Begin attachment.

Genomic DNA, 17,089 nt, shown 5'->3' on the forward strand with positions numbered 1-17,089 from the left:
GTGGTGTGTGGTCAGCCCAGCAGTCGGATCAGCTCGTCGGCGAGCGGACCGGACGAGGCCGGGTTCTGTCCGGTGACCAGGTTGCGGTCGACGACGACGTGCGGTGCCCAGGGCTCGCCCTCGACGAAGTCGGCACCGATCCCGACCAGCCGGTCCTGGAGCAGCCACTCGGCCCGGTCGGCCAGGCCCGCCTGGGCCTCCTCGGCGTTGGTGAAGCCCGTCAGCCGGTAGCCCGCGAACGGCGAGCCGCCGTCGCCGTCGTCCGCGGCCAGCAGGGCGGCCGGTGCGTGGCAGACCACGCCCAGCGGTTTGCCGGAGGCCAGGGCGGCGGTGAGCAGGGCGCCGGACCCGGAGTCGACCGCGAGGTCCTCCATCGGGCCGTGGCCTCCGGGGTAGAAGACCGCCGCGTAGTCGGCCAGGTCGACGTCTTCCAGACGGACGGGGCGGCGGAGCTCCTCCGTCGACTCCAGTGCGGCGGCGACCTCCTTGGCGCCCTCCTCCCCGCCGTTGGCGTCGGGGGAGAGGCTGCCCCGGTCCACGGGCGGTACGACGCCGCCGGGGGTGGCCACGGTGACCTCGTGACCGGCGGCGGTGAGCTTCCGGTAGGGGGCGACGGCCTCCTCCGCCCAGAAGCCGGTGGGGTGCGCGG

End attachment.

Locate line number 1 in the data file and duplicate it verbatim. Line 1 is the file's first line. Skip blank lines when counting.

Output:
Genomic DNA, 17,089 nt, shown 5'->3' on the forward strand with positions numbered 1-17,089 from the left: